check-post [chek-posT – recently superseded by the Government’s jee es Tee]

Co-operative Federalism aur ab Competitive Co-operative Federalism [koauparaTiv feDaralizam aur ab kaMpeTiTiv koauparaTiv feDaralizam]

Cyber ho yaa Space ho  [saaibar / spes]

Debates [DibeTs]

Demand aur Technology

Dialysis [Daaiailisis]

Digital [DijiTal]   Also: Digital Currency and Digital Transaction

Double (se bhee zyaadaa!) [Dabal]

Efficiency

expert [eksparT]

Foreign Direct Investment

form [faurm]

formal economy

Gallantry Award

GEM naam kaa Ek porTal banaayaa hai

Good Governance (an old favourite with CM and PM Modi)  [But the transliteration guD gavarnaNs is more usual.]

Governance kee process ko simplify karnaa [proses or prosais  / siMplifaaee] Here, and elsewhere in this list, one notices examples of the very frequent hybrid loanword + karnaa Conjunct Verb structure, endlessly productive, as Professor Rupert Snell has pointed out.

GPS System [jee pee es sisTam]  (Note the English phonetics which dominate the majority of Hindi acronyms and abbreviations. I have a collection of 600.]

GST [jee es Tee]

hamaare desh ke In Uniform meN rahane vaale logoN ne balidaan kee paraakaaShThaa kee hai

income tax return [iNkam Taiks riTarn]

infiltrators

infrastructure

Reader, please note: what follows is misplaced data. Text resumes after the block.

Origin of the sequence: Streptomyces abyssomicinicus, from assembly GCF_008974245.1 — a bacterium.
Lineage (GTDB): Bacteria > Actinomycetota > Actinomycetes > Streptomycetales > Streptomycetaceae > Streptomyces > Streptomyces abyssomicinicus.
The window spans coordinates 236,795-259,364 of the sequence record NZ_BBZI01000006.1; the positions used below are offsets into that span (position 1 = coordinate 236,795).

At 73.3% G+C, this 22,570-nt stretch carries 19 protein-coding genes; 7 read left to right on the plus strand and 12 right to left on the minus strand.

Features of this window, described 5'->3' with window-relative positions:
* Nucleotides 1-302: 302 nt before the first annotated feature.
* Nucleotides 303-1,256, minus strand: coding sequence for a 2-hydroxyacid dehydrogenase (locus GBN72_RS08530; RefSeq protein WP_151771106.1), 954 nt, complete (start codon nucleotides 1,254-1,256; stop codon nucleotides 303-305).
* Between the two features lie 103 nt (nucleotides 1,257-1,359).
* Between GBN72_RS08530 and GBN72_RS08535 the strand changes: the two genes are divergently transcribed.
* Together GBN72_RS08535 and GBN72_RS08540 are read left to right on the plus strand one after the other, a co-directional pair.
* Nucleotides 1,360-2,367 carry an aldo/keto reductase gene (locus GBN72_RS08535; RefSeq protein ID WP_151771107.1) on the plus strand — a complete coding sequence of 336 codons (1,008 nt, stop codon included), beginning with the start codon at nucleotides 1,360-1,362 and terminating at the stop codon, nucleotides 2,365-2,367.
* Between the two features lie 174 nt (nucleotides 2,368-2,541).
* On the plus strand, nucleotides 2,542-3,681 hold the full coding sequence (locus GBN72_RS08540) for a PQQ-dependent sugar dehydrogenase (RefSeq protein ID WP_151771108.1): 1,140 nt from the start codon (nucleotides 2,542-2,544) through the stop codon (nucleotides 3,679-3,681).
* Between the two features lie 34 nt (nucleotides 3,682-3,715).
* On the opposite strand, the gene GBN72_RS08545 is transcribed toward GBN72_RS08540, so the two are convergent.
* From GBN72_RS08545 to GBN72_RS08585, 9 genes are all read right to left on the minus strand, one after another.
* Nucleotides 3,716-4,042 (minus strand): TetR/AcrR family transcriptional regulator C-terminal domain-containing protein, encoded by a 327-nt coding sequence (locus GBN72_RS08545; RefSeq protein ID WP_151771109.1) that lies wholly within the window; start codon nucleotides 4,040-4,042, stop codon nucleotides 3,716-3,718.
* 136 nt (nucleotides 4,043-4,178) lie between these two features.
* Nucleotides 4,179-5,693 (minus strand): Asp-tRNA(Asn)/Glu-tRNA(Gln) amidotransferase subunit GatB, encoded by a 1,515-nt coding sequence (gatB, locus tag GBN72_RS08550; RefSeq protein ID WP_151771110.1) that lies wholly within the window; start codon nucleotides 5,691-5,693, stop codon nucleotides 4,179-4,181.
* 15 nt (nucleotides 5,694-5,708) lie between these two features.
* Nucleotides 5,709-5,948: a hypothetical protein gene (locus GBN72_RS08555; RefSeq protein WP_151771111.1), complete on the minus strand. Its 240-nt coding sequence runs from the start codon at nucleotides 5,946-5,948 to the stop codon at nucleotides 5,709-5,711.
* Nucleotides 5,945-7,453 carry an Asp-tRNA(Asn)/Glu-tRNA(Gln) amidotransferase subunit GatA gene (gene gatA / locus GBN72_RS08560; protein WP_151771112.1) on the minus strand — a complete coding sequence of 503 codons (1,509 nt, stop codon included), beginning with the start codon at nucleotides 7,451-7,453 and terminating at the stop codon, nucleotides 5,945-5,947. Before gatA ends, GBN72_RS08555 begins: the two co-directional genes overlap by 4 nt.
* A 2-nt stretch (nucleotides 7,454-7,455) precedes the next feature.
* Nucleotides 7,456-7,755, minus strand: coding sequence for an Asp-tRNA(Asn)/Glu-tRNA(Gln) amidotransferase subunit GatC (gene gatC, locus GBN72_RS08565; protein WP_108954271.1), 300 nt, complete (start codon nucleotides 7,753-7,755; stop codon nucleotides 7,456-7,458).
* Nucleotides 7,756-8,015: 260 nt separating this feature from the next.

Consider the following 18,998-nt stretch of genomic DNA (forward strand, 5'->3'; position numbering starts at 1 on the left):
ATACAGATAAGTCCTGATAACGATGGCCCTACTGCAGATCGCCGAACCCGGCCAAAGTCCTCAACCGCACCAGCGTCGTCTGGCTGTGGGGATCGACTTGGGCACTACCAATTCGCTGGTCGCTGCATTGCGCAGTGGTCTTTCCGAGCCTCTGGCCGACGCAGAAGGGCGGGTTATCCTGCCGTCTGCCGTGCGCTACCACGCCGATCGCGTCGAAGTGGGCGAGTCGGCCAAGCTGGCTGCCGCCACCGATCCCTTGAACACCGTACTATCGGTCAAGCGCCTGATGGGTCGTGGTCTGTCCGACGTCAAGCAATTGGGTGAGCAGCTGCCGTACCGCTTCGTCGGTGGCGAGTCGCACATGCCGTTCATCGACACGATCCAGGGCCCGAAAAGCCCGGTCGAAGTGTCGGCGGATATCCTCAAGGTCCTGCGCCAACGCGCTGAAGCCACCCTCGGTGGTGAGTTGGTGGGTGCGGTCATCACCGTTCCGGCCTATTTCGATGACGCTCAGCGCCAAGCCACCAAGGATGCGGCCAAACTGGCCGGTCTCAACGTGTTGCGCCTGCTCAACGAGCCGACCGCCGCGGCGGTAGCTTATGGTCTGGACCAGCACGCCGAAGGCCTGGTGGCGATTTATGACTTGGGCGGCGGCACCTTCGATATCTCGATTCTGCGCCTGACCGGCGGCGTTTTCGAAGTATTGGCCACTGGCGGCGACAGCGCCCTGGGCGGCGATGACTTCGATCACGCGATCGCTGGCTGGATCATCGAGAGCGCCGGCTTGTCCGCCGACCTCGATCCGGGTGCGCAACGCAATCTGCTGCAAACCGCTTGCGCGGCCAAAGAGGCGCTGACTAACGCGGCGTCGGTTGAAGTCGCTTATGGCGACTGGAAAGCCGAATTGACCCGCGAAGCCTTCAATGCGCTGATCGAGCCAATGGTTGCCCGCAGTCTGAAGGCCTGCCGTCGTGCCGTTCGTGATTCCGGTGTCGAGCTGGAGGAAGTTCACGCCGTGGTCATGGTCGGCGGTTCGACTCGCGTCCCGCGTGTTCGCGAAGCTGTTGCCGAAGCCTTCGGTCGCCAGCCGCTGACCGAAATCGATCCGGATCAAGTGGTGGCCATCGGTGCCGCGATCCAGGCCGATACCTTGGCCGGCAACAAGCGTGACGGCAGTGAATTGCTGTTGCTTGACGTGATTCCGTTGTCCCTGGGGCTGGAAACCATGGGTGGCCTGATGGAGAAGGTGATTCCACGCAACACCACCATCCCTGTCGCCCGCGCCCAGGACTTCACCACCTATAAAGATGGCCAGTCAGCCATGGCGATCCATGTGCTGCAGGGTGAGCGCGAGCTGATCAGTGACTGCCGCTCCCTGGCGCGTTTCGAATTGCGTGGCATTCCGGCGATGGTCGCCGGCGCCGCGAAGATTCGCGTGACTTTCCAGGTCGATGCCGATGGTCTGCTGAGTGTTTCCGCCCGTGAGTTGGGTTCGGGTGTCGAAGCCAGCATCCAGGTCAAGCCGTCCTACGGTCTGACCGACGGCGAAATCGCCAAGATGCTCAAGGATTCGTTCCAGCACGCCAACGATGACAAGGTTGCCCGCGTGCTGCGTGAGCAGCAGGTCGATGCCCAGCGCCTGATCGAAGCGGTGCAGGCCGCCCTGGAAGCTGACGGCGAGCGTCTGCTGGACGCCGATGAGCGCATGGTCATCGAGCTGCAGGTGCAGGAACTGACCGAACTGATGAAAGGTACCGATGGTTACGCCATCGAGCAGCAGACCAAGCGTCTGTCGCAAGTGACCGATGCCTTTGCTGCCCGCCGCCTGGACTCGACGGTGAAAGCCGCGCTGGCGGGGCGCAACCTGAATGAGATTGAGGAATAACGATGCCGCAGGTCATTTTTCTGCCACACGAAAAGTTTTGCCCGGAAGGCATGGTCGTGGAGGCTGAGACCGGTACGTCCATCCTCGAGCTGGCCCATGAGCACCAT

Is prakaara se roll-out honaa [rol-aauT]

IT [aaee Tee]

labour field [lebar feelD]

Labour laws

LED Bulb [leD balb or el ee Dee balb]

Left-Wing Extremism [lefT viNg eksTreemizam]

loan  [lon]

Maternity Leave

nature of job

New India [nyoo iNDiyaa] (used several times to announce the author’s project)

Operation

Prepaid bhugtaan [preepeD] (a hybrid phrase)

uske dvaaraa government procure kar rahee hai

Quit India Movement  [Bhaarat chhoro aaNdolan]

research [risarch]

RuPay Card [kaarD]

shell kaNpaniyaaN

Smart City

Soil Health Card [for farmers]

speed

supply: apnaa maal supply kar saktaa hai, apne product supply kar sakataa hai

supply chain [saplaaee]

Surgical Strike [sarjikal sTraaik. Much used this year in the Indian media.]

surrender kiye

Team India [Teem iNDiyaa]

Technology kee madad se

Technology ko intervene karte huE

Technology meN Ek miracle hai,

to sirph vo projekTee vilaNb naheeN hotaa [elsewhere: projekTaa]

training [TreniNg]

Transparency [TraaNspareNsee]   and transparency laane meN saphalataa milee hai

Transport  and Transportation

har Uniformed Forces, koEE bhee ho, sirph Army, Air Force, Navy naheeN, saare Uniformed Forces

water-way

website launch kar rahee hai

Women Empowerment

maanav working hours

World Class Universities

*

Other references:

The Doordarshan video of the Narendra Modi 70th Anniversary Address on 15 August 2017 is available on You Tube.

On Hindi transliteration.